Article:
Police determined these complaints were part of an ongoing neighbor dispute, and the root of this particular problem seemed to be a snow fence between the two properties. Both the caller's son and the neighbor were given the option of both being arrested for disorderly conduct or dropping their complaints against each other.» Read Full Article
Here's a look at how some people are celebrating in the MyCommunityNOW social media story.
A Greenfield man who was refused the purchase of a gun over a 14-year-old disorderly conduct conviction has challenged whether it meets the federal definition of a domestic violence offense.
Carmelo Terranova, 68, tried to buy a gun from a licensed dealer in April, and was rejected on the grounds that his 2000 conviction prohibited him from ever having a gun. His application for a permit to carry a concealed weapon was also rejected.
The state Department of Justice affirmed the denial in August, and in September Terranova petitioned a Milwaukee County Circuit Court judge to review the agency's decision.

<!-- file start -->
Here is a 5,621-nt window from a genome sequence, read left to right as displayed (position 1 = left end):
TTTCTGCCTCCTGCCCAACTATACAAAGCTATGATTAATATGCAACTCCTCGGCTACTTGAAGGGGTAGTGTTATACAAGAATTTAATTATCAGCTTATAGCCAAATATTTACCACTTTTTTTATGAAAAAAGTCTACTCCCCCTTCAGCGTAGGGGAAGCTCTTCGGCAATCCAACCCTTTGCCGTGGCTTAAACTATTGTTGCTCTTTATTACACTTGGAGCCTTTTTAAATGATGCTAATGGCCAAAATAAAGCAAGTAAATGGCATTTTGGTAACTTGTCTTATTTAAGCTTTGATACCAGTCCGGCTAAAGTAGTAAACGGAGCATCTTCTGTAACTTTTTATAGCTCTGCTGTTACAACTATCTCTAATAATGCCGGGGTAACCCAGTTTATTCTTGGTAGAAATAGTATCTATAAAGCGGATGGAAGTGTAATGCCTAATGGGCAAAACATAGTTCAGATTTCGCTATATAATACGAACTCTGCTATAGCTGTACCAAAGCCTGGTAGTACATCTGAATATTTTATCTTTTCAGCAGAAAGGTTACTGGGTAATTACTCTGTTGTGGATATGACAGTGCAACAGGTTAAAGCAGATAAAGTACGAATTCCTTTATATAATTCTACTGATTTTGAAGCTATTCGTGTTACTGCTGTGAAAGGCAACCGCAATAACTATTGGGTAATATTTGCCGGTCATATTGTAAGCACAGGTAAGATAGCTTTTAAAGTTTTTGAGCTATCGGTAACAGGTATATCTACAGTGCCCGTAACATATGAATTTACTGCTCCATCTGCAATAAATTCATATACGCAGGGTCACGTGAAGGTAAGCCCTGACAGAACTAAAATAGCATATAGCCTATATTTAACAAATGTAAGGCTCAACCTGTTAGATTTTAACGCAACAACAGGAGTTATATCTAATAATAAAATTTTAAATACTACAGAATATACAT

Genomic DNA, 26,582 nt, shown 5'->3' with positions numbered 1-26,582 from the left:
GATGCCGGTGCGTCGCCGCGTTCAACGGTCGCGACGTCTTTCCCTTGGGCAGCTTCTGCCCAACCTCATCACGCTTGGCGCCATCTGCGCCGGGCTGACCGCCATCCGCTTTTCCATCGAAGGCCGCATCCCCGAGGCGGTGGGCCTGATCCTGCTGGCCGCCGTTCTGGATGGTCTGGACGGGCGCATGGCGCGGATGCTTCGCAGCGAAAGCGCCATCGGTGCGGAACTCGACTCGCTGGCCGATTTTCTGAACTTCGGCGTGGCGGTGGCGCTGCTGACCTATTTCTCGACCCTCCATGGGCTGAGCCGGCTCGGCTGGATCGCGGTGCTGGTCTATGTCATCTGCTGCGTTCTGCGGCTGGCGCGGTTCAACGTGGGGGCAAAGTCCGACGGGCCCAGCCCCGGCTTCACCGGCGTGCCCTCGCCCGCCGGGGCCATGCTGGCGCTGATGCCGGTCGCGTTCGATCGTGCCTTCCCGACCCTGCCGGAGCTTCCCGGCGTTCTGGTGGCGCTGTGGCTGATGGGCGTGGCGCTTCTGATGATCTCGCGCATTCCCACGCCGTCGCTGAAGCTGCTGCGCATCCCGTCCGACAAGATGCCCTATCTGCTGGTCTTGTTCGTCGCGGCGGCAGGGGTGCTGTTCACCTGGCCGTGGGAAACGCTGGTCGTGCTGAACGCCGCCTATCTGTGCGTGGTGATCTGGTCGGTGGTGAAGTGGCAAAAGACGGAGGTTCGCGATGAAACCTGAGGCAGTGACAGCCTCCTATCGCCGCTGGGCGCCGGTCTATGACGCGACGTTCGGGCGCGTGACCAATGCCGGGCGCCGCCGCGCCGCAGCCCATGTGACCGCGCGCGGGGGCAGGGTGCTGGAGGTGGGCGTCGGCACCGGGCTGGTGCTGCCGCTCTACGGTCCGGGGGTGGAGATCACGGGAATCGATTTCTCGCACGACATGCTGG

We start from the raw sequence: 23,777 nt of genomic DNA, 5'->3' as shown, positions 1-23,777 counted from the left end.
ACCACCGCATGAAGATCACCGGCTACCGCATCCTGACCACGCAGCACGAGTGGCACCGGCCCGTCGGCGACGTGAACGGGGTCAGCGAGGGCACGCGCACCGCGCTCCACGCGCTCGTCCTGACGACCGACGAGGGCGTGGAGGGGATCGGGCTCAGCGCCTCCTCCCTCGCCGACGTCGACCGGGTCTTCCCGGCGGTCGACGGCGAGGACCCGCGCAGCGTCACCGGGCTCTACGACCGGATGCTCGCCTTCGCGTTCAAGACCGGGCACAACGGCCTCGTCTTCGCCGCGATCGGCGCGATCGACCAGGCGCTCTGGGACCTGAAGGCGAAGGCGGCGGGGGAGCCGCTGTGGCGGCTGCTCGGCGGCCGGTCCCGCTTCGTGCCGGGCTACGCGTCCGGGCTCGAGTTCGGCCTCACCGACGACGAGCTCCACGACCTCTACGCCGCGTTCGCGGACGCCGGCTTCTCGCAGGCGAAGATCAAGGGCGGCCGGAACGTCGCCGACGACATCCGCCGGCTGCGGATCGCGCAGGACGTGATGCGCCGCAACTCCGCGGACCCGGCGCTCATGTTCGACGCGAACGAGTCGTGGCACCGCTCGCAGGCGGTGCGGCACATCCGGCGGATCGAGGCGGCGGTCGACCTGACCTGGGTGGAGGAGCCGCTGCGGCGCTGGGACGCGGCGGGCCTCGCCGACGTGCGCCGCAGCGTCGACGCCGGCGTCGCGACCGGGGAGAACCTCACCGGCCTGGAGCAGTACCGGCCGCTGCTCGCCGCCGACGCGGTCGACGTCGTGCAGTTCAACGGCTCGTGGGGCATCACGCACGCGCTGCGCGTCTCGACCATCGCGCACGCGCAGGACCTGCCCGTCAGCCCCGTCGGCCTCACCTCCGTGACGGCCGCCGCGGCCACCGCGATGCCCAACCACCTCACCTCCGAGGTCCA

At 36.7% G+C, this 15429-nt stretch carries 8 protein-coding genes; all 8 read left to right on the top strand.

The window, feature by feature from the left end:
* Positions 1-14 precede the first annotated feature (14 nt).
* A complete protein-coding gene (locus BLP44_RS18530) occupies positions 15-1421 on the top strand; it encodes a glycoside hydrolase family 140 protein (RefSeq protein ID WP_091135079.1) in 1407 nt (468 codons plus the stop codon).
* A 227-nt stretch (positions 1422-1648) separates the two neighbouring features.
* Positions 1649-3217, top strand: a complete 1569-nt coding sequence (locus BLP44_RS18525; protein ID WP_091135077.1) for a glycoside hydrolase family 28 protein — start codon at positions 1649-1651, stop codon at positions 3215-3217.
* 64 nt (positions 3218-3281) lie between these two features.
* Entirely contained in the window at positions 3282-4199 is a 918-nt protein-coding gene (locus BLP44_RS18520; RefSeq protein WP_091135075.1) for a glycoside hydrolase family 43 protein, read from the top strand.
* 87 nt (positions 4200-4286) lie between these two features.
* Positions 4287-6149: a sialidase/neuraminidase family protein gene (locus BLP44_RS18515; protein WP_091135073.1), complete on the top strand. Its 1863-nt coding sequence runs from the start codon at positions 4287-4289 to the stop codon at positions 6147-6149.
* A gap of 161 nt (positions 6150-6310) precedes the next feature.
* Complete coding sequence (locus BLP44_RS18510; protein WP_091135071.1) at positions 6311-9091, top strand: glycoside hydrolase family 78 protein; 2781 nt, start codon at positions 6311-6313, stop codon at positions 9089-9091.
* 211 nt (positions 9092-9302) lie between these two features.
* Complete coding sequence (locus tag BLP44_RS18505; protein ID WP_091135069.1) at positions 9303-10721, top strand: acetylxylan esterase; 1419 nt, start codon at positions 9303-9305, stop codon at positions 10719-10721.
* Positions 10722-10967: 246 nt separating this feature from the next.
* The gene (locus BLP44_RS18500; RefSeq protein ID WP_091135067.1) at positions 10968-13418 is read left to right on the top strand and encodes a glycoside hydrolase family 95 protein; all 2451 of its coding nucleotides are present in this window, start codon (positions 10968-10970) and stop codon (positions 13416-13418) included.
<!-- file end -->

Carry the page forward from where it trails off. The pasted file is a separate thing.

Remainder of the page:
Last week, the state Court of Appeals ruled against Robert W. Evans, another man who raised a similar challenge after he was denied a permit to carry a concealed weapon, and the opinion may now control the outcome of Terranova's claim.
Congress in 1996 banned people convicted of domestic violence from possessing guns, and some gun rights advocates have challenged the reach of the so-called Lautenberg Amendment ever since. It defines domestic violence as any misdemeanor that includes as an element the use or threat of force.» Read Full Article
Everyone in the West Allis Central Fieldhouse knew Kevon Looney would be taking the final shot.
The UCLA recruit had already scored a season-high 44 points, and most in the gym probably thought Looney was going to make the long-range 3-point field goal to propel the Milwaukee Hamilton Wildcats to a victory over the host Bulldogs in a WIAA Division 1 regional title game on Saturday night.
Ultimately the shot did swish through the net as time expired, but not before it bounced off the back of the rim, bounded high up into the air, and caromed off a bracket that holds the backboard — an area considered out of bounds.
Thus, instead of kicking themselves for squandering a 16-point second-half lead, the Bulldogs celebrated an 84-82 victory while improving to 20-4 during what has been a memorable season.
"He's a great, great player, probably one of the best of all time to come out of Wisconsin," Bulldogs head coach David Mlachnik said of Looney. "I was scared when he released it. It looked on. I was hoping and praying it wouldn't go down because the kids worked their tails off tonight, and they have all season."» Read Full Article